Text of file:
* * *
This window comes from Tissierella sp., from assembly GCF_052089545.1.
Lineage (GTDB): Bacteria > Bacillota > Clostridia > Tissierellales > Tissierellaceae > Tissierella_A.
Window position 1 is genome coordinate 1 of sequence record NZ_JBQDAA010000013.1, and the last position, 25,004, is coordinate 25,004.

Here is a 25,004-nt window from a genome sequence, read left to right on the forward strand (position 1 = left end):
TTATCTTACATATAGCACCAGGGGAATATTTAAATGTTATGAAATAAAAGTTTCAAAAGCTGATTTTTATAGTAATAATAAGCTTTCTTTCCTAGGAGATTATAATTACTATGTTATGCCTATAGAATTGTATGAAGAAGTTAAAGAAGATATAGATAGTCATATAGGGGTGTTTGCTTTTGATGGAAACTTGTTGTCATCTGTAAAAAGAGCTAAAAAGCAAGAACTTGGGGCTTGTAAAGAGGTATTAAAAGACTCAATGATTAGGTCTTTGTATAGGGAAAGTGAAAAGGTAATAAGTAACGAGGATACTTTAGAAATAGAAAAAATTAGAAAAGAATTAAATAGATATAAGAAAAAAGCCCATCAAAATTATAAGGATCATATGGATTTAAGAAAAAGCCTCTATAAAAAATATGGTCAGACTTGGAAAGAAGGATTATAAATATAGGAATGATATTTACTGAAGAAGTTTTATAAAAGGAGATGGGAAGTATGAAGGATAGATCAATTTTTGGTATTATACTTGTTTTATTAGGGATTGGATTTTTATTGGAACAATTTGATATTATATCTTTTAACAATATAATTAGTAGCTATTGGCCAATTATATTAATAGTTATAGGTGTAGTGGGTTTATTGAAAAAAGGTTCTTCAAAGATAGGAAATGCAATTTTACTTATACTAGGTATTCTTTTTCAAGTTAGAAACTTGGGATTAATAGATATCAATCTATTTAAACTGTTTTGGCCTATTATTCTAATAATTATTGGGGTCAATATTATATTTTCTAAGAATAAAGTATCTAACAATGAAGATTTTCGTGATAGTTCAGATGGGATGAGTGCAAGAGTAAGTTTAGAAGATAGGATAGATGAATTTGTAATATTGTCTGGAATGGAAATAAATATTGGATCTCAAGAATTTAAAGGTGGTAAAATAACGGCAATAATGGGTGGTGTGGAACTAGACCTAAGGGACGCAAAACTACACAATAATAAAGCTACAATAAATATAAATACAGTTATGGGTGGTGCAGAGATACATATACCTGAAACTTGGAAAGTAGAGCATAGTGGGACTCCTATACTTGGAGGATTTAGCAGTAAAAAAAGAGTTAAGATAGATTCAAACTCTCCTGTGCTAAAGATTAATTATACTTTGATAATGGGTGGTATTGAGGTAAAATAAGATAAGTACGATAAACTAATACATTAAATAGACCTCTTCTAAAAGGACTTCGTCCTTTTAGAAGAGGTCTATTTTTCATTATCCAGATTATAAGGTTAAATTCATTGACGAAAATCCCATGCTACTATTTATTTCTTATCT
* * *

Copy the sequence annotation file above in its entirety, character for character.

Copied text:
This window comes from Tissierella sp., from assembly GCF_052089545.1.
Lineage (GTDB): Bacteria > Bacillota > Clostridia > Tissierellales > Tissierellaceae > Tissierella_A.
Window position 1 is genome coordinate 1 of sequence record NZ_JBQDAA010000013.1, and the last position, 25,004, is coordinate 25,004.

Here is a 25,004-nt window from a genome sequence, read left to right on the forward strand (position 1 = left end):
TTATCTTACATATAGCACCAGGGGAATATTTAAATGTTATGAAATAAAAGTTTCAAAAGCTGATTTTTATAGTAATAATAAGCTTTCTTTCCTAGGAGATTATAATTACTATGTTATGCCTATAGAATTGTATGAAGAAGTTAAAGAAGATATAGATAGTCATATAGGGGTGTTTGCTTTTGATGGAAACTTGTTGTCATCTGTAAAAAGAGCTAAAAAGCAAGAACTTGGGGCTTGTAAAGAGGTATTAAAAGACTCAATGATTAGGTCTTTGTATAGGGAAAGTGAAAAGGTAATAAGTAACGAGGATACTTTAGAAATAGAAAAAATTAGAAAAGAATTAAATAGATATAAGAAAAAAGCCCATCAAAATTATAAGGATCATATGGATTTAAGAAAAAGCCTCTATAAAAAATATGGTCAGACTTGGAAAGAAGGATTATAAATATAGGAATGATATTTACTGAAGAAGTTTTATAAAAGGAGATGGGAAGTATGAAGGATAGATCAATTTTTGGTATTATACTTGTTTTATTAGGGATTGGATTTTTATTGGAACAATTTGATATTATATCTTTTAACAATATAATTAGTAGCTATTGGCCAATTATATTAATAGTTATAGGTGTAGTGGGTTTATTGAAAAAAGGTTCTTCAAAGATAGGAAATGCAATTTTACTTATACTAGGTATTCTTTTTCAAGTTAGAAACTTGGGATTAATAGATATCAATCTATTTAAACTGTTTTGGCCTATTATTCTAATAATTATTGGGGTCAATATTATATTTTCTAAGAATAAAGTATCTAACAATGAAGATTTTCGTGATAGTTCAGATGGGATGAGTGCAAGAGTAAGTTTAGAAGATAGGATAGATGAATTTGTAATATTGTCTGGAATGGAAATAAATATTGGATCTCAAGAATTTAAAGGTGGTAAAATAACGGCAATAATGGGTGGTGTGGAACTAGACCTAAGGGACGCAAAACTACACAATAATAAAGCTACAATAAATATAAATACAGTTATGGGTGGTGCAGAGATACATATACCTGAAACTTGGAAAGTAGAGCATAGTGGGACTCCTATACTTGGAGGATTTAGCAGTAAAAAAAGAGTTAAGATAGATTCAAACTCTCCTGTGCTAAAGATTAATTATACTTTGATAATGGGTGGTATTGAGGTAAAATAAGATAAGTACGATAAACTAATACATTAAATAGACCTCTTCTAAAAGGACTTCGTCCTTTTAGAAGAGGTCTATTTTTCATTATCCAGATTATAAGGTTAAATTCATTGACGAAAATCCCATGCTACTATTTATTTCTTATCT